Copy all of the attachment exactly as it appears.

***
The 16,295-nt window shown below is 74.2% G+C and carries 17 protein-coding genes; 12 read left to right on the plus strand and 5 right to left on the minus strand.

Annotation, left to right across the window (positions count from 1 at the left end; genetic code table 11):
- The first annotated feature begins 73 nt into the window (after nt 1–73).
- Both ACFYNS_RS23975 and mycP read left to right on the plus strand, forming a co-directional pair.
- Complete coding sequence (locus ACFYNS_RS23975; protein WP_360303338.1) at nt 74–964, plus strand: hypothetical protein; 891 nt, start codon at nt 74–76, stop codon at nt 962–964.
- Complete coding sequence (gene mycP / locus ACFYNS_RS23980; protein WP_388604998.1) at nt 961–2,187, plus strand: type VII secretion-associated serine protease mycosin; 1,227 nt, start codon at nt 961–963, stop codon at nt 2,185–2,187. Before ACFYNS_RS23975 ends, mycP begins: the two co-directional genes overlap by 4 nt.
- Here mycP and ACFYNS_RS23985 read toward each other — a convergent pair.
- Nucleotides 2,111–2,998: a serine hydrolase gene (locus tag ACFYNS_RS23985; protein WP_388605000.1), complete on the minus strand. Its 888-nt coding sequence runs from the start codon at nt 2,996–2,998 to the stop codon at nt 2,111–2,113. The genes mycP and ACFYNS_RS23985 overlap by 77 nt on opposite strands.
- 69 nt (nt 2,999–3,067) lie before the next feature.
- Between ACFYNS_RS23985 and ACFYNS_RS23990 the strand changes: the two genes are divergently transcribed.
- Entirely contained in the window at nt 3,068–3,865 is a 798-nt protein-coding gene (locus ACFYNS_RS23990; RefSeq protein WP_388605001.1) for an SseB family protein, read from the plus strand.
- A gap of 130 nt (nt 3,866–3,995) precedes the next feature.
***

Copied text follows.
The 16,295-nt window shown below is 74.2% G+C and carries 17 protein-coding genes; 12 read left to right on the plus strand and 5 right to left on the minus strand.

Annotation, left to right across the window (positions count from 1 at the left end; genetic code table 11):
- The first annotated feature begins 73 nt into the window (after nt 1–73).
- Both ACFYNS_RS23975 and mycP read left to right on the plus strand, forming a co-directional pair.
- Complete coding sequence (locus ACFYNS_RS23975; protein WP_360303338.1) at nt 74–964, plus strand: hypothetical protein; 891 nt, start codon at nt 74–76, stop codon at nt 962–964.
- Complete coding sequence (gene mycP / locus ACFYNS_RS23980; protein WP_388604998.1) at nt 961–2,187, plus strand: type VII secretion-associated serine protease mycosin; 1,227 nt, start codon at nt 961–963, stop codon at nt 2,185–2,187. Before ACFYNS_RS23975 ends, mycP begins: the two co-directional genes overlap by 4 nt.
- Here mycP and ACFYNS_RS23985 read toward each other — a convergent pair.
- Nucleotides 2,111–2,998: a serine hydrolase gene (locus tag ACFYNS_RS23985; protein WP_388605000.1), complete on the minus strand. Its 888-nt coding sequence runs from the start codon at nt 2,996–2,998 to the stop codon at nt 2,111–2,113. The genes mycP and ACFYNS_RS23985 overlap by 77 nt on opposite strands.
- 69 nt (nt 2,999–3,067) lie before the next feature.
- Between ACFYNS_RS23985 and ACFYNS_RS23990 the strand changes: the two genes are divergently transcribed.
- Entirely contained in the window at nt 3,068–3,865 is a 798-nt protein-coding gene (locus ACFYNS_RS23990; RefSeq protein WP_388605001.1) for an SseB family protein, read from the plus strand.
- A gap of 130 nt (nt 3,866–3,995) precedes the next feature.